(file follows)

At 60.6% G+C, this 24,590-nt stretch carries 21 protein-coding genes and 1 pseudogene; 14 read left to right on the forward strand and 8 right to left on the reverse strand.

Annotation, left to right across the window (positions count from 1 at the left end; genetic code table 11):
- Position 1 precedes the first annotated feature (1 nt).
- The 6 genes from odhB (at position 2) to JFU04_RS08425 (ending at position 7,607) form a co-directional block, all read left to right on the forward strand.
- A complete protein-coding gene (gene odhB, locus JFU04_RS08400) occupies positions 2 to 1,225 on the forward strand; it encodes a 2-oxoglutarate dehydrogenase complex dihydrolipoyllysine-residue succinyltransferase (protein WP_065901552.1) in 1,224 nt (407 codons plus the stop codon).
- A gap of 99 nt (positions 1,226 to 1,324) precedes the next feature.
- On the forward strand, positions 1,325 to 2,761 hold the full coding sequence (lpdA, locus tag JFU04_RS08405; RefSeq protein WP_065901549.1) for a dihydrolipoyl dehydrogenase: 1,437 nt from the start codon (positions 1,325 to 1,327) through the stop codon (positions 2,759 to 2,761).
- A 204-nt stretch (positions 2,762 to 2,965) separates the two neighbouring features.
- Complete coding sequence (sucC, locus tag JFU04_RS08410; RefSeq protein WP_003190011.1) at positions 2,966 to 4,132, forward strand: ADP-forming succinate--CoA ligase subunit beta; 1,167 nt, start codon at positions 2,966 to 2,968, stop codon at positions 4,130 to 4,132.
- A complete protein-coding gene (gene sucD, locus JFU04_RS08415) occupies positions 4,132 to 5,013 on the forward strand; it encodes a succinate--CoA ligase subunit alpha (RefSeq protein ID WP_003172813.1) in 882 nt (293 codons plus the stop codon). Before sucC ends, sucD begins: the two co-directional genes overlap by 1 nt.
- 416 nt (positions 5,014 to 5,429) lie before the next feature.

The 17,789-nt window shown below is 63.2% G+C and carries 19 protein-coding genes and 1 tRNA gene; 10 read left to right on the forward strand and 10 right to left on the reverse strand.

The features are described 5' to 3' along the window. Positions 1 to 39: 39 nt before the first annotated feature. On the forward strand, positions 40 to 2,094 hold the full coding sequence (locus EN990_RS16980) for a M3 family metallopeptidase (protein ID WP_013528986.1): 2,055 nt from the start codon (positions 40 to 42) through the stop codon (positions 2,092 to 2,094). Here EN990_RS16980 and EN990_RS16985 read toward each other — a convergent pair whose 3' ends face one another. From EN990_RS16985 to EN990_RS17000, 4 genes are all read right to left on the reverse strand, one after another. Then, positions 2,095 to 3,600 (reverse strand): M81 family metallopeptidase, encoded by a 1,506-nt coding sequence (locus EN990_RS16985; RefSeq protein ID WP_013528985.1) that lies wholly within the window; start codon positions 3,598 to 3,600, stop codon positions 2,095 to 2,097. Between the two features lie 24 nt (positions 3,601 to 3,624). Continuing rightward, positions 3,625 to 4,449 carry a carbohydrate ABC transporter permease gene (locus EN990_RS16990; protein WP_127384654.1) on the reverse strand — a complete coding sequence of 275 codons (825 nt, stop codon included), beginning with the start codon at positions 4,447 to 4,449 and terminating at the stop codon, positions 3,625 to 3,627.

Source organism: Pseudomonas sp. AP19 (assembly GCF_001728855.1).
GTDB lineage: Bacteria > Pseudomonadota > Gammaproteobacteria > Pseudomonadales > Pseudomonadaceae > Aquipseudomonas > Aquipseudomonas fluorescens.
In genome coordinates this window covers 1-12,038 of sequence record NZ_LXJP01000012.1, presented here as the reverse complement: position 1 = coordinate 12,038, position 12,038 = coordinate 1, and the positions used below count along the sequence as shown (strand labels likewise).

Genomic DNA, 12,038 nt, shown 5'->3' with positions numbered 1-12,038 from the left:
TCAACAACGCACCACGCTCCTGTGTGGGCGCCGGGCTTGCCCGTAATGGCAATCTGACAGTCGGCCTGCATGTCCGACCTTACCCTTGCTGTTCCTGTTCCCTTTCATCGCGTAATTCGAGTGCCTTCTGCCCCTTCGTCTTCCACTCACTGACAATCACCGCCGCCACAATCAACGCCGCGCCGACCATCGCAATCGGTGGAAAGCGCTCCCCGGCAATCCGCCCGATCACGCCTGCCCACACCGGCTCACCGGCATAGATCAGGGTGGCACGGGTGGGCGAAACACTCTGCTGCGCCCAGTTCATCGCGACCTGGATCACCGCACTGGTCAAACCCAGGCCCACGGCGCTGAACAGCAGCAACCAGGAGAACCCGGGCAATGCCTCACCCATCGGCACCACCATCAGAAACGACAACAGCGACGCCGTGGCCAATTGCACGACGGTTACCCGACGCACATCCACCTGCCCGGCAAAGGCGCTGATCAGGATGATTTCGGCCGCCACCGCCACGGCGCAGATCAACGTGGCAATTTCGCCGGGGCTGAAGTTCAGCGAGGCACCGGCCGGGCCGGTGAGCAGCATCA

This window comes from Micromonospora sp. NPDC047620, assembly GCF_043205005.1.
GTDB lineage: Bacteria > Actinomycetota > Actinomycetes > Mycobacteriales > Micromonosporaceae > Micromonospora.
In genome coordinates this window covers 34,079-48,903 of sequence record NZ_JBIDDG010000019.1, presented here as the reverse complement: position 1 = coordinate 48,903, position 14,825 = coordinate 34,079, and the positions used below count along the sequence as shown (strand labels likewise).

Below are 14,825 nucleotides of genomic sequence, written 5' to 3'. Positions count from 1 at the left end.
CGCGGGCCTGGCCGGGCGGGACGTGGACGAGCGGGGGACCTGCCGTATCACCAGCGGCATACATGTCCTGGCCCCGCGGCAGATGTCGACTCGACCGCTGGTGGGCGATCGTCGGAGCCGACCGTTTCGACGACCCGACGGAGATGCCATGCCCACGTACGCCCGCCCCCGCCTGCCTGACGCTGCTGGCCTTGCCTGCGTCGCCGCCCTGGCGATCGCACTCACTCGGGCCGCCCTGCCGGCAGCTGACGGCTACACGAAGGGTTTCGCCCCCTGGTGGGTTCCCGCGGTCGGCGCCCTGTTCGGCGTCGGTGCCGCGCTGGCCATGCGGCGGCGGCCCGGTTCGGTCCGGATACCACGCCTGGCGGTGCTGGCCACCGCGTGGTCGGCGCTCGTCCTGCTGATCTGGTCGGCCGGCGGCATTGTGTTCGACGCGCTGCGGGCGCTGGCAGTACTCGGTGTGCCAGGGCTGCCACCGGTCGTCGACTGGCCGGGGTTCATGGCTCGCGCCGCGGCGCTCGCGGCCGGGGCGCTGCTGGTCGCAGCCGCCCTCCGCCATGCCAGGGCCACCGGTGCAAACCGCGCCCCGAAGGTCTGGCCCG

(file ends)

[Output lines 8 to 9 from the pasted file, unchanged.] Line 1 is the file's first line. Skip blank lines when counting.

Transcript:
- A 204-nt stretch (positions 2,762 to 2,965) separates the two neighbouring features.
- Complete coding sequence (sucC, locus tag JFU04_RS08410; RefSeq protein WP_003190011.1) at positions 2,966 to 4,132, forward strand: ADP-forming succinate--CoA ligase subunit beta; 1,167 nt, start codon at positions 2,966 to 2,968, stop codon at positions 4,130 to 4,132.